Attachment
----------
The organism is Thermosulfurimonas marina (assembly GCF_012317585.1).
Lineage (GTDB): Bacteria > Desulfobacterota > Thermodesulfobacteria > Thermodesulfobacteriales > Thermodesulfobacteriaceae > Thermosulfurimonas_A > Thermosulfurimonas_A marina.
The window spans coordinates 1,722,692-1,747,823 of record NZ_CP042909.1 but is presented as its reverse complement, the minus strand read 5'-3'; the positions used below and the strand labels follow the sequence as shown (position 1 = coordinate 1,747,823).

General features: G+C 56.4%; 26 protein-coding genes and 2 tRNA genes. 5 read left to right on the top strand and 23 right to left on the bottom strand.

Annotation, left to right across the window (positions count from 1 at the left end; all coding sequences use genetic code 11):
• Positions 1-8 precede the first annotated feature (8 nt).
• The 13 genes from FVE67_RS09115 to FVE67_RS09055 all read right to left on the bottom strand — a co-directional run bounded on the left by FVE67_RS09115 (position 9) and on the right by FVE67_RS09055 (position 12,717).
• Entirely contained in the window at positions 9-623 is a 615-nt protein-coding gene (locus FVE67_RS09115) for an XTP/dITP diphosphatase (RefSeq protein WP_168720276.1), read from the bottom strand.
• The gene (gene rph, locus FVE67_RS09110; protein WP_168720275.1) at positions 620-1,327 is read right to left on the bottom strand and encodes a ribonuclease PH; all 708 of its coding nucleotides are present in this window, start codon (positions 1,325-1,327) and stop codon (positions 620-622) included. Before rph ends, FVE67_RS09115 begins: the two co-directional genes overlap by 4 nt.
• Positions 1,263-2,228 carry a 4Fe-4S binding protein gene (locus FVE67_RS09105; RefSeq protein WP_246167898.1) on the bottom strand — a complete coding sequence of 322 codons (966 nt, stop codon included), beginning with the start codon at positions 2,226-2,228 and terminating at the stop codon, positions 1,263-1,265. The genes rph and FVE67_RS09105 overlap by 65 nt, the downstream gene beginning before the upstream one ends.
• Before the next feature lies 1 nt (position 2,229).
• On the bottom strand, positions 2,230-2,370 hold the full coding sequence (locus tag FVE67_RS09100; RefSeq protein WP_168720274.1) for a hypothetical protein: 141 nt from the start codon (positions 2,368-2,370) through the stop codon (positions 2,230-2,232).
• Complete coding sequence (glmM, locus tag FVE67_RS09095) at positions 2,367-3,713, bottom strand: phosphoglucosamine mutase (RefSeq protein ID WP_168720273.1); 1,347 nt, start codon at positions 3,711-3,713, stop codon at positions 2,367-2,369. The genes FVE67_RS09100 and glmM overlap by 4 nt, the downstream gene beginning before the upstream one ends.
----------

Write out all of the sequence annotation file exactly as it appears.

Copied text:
The organism is Thermosulfurimonas marina (assembly GCF_012317585.1).
Lineage (GTDB): Bacteria > Desulfobacterota > Thermodesulfobacteria > Thermodesulfobacteriales > Thermodesulfobacteriaceae > Thermosulfurimonas_A > Thermosulfurimonas_A marina.
The window spans coordinates 1,722,692-1,747,823 of record NZ_CP042909.1 but is presented as its reverse complement, the minus strand read 5'-3'; the positions used below and the strand labels follow the sequence as shown (position 1 = coordinate 1,747,823).

General features: G+C 56.4%; 26 protein-coding genes and 2 tRNA genes. 5 read left to right on the top strand and 23 right to left on the bottom strand.

Annotation, left to right across the window (positions count from 1 at the left end; all coding sequences use genetic code 11):
• Positions 1-8 precede the first annotated feature (8 nt).
• The 13 genes from FVE67_RS09115 to FVE67_RS09055 all read right to left on the bottom strand — a co-directional run bounded on the left by FVE67_RS09115 (position 9) and on the right by FVE67_RS09055 (position 12,717).
• Entirely contained in the window at positions 9-623 is a 615-nt protein-coding gene (locus FVE67_RS09115) for an XTP/dITP diphosphatase (RefSeq protein WP_168720276.1), read from the bottom strand.
• The gene (gene rph, locus FVE67_RS09110; protein WP_168720275.1) at positions 620-1,327 is read right to left on the bottom strand and encodes a ribonuclease PH; all 708 of its coding nucleotides are present in this window, start codon (positions 1,325-1,327) and stop codon (positions 620-622) included. Before rph ends, FVE67_RS09115 begins: the two co-directional genes overlap by 4 nt.
• Positions 1,263-2,228 carry a 4Fe-4S binding protein gene (locus FVE67_RS09105; RefSeq protein WP_246167898.1) on the bottom strand — a complete coding sequence of 322 codons (966 nt, stop codon included), beginning with the start codon at positions 2,226-2,228 and terminating at the stop codon, positions 1,263-1,265. The genes rph and FVE67_RS09105 overlap by 65 nt, the downstream gene beginning before the upstream one ends.
• Before the next feature lies 1 nt (position 2,229).
• On the bottom strand, positions 2,230-2,370 hold the full coding sequence (locus tag FVE67_RS09100; RefSeq protein WP_168720274.1) for a hypothetical protein: 141 nt from the start codon (positions 2,368-2,370) through the stop codon (positions 2,230-2,232).
• Complete coding sequence (glmM, locus tag FVE67_RS09095) at positions 2,367-3,713, bottom strand: phosphoglucosamine mutase (RefSeq protein ID WP_168720273.1); 1,347 nt, start codon at positions 3,711-3,713, stop codon at positions 2,367-2,369. The genes FVE67_RS09100 and glmM overlap by 4 nt, the downstream gene beginning before the upstream one ends.